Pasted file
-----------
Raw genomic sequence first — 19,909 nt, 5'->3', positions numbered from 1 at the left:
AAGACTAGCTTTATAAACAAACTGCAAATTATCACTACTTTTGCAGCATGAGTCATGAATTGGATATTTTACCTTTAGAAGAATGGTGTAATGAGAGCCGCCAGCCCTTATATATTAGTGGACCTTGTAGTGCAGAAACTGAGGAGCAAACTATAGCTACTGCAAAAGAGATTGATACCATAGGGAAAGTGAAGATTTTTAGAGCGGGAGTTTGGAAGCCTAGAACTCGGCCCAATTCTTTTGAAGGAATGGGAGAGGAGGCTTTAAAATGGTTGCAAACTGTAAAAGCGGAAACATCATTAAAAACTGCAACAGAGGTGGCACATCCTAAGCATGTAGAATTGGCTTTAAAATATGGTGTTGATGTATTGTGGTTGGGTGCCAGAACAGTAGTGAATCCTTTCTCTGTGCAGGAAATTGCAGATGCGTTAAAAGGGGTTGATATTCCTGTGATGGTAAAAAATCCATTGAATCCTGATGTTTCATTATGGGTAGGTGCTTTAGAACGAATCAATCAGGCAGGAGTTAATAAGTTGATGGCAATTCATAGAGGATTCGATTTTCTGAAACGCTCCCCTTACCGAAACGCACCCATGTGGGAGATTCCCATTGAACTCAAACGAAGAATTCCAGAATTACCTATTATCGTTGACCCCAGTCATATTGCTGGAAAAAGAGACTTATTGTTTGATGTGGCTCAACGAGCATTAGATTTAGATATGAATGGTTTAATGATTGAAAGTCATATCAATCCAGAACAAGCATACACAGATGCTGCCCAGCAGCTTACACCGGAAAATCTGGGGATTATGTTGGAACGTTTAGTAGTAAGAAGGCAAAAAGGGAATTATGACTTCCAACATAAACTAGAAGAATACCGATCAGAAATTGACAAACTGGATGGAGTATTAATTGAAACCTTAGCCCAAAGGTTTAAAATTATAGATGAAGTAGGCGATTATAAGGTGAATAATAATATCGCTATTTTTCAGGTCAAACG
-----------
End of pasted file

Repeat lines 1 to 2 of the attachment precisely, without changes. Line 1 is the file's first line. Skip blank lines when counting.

Raw genomic sequence first — 19,909 nt, 5'->3', positions numbered from 1 at the left:
AAGACTAGCTTTATAAACAAACTGCAAATTATCACTACTTTTGCAGCATGAGTCATGAATTGGATATTTTACCTTTAGAAGAATGGTGTAATGAGAGCCGCCAGCCCTTATATATTAGTGGACCTTGTAGTGCAGAAACTGAGGAGCAAACTATAGCTACTGCAAAAGAGATTGATACCATAGGGAAAGTGAAGATTTTTAGAGCGGGAGTTTGGAAGCCTAGAACTCGGCCCAATTCTTTTGAAGGAATGGGAGAGGAGGCTTTAAAATGGTTGCAAACTGTAAAAGCGGAAACATCATTAAAAACTGCAACAGAGGTGGCACATCCTAAGCATGTAGAATTGGCTTTAAAATATGGTGTTGATGTATTGTGGTTGGGTGCCAGAACAGTAGTGAATCCTTTCTCTGTGCAGGAAATTGCAGATGCGTTAAAAGGGGTTGATATTCCTGTGATGGTAAAAAATCCATTGAATCCTGATGTTTCATTATGGGTAGGTGCTTTAGAACGAATCAATCAGGCAGGAGTTAATAAGTTGATGGCAATTCATAGAGGATTCGATTTTCTGAAACGCTCCCCTTACCGAAACGCACCCATGTGGGAGATTCCCATTGAACTCAAACGAAGAATTCCAGAATTACCTATTATCGTTGACCCCAGTCATATTGCTGGAAAAAGAGACTTATTGTTTGATGTGGCTCAACGAGCATTAGATTTAGATATGAATGGTTTAATGATTGAAAGTCATATCAATCCAGAACAAGCATACACAGATGCTGCCCAGCAGCTTACACCGGAAAATCTGGGGATTATGTTGGAACGTTTAGTAGTAAGAAGGCAAAAAGGGAATTATGACTTCCAACATAAACTAGAAGAATACCGATCAGAAATTGACAAACTGGATGGAGTATTAATTGAAACCTTAGCCCAAAGGTTTAAAATTATAGATGAAGTAGGCGATTATAAGGTGAATAATAATATCGCTATTTTTCAGGTCAAACG